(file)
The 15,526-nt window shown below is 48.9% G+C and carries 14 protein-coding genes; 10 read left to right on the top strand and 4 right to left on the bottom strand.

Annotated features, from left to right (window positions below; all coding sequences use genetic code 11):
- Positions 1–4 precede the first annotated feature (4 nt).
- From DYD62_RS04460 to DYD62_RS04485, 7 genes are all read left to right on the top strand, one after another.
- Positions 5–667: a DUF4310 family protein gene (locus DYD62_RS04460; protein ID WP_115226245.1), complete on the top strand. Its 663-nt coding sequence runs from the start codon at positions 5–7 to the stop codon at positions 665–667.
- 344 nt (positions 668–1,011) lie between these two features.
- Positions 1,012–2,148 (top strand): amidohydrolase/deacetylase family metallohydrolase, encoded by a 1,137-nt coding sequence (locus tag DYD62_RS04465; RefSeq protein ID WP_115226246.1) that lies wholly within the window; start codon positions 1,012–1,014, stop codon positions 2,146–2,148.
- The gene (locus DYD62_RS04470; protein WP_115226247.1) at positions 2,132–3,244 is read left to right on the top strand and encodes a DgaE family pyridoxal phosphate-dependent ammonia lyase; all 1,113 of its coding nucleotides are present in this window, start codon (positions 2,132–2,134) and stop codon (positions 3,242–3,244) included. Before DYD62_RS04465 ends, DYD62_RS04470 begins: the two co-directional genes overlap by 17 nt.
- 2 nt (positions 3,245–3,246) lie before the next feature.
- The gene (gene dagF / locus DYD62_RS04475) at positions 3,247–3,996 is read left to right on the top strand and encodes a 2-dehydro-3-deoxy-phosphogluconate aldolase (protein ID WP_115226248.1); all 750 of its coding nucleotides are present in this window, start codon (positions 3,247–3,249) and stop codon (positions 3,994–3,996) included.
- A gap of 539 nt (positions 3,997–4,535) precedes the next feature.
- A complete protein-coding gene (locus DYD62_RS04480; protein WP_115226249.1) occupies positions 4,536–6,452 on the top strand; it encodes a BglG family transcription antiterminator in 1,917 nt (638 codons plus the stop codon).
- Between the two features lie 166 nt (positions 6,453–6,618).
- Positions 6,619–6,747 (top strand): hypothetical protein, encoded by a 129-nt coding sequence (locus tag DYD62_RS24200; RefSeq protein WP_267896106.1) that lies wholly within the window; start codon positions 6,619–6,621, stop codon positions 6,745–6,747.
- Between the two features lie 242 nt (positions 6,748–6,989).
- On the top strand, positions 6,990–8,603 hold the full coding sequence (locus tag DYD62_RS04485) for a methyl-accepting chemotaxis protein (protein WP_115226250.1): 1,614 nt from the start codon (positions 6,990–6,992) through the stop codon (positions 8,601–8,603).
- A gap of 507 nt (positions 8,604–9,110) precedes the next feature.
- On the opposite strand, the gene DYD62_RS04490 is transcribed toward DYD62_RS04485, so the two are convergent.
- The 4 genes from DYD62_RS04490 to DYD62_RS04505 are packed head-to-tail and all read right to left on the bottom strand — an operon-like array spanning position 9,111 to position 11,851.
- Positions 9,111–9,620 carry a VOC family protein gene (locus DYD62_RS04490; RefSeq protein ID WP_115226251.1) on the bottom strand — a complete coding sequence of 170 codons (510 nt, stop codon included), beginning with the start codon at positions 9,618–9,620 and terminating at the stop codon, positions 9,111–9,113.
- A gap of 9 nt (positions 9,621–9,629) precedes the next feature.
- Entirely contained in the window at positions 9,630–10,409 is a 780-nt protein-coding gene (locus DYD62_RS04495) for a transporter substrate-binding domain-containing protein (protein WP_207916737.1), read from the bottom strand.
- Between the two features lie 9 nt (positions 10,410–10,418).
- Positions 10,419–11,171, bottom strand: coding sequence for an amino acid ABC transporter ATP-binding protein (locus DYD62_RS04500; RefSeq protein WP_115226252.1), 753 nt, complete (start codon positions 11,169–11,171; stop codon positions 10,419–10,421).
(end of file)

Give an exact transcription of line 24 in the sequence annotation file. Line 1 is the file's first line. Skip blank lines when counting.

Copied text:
- Positions 10,419–11,171, bottom strand: coding sequence for an amino acid ABC transporter ATP-binding protein (locus DYD62_RS04500; RefSeq protein WP_115226252.1), 753 nt, complete (start codon positions 11,169–11,171; stop codon positions 10,419–10,421).